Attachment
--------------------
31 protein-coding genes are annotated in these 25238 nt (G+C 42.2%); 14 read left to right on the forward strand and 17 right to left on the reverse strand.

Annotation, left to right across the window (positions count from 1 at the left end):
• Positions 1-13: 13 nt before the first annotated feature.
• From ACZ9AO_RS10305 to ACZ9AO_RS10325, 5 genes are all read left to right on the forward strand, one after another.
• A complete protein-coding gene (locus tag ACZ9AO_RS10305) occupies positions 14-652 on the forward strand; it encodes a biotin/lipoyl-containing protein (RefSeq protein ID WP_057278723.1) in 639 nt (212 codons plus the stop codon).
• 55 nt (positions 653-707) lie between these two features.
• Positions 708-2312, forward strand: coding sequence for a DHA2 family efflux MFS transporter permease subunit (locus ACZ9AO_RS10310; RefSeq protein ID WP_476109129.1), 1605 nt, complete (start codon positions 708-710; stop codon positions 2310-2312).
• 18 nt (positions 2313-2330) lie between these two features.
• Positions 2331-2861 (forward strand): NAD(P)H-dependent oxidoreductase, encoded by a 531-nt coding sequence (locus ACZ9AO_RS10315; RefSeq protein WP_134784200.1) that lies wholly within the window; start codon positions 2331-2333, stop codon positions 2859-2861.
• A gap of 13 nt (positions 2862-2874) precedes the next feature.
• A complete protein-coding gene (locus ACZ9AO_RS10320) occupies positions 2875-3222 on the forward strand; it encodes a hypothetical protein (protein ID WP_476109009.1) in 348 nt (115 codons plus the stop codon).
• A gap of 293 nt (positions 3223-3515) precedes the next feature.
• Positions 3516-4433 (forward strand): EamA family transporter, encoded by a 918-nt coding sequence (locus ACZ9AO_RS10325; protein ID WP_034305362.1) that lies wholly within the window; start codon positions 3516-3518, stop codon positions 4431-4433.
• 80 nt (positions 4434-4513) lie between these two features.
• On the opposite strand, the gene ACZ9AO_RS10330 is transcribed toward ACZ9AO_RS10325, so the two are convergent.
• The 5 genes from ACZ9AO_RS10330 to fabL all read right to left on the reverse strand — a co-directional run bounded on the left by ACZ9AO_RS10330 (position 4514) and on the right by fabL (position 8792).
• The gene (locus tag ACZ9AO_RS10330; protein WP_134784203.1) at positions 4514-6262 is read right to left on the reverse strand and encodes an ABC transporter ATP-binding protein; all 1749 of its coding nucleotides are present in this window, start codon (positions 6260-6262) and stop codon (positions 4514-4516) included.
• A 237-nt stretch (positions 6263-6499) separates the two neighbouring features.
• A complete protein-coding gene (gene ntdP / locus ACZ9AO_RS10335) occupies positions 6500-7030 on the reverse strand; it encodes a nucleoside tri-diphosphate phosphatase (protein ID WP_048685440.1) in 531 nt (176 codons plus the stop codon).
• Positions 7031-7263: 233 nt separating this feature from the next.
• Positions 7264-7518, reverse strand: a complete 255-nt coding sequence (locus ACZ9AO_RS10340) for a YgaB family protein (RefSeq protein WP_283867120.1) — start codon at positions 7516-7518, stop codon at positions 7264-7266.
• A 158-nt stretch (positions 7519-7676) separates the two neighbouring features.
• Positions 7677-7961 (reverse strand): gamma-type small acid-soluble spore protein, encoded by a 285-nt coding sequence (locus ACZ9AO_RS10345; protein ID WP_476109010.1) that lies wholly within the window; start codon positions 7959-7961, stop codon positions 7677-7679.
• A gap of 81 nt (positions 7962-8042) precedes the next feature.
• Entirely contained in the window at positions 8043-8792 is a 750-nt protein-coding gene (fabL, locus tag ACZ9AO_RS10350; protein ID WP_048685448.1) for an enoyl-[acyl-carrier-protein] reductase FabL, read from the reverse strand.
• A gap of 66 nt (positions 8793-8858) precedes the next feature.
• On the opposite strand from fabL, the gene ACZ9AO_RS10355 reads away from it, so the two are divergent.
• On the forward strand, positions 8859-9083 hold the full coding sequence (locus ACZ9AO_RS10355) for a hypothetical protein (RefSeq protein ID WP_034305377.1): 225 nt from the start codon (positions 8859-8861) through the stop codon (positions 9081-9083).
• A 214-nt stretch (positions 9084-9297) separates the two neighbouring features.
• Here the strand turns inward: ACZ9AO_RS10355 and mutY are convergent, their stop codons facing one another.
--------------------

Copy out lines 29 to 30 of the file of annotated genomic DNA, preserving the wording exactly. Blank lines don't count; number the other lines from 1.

• A 214-nt stretch (positions 9084-9297) separates the two neighbouring features.
• Here the strand turns inward: ACZ9AO_RS10355 and mutY are convergent, their stop codons facing one another.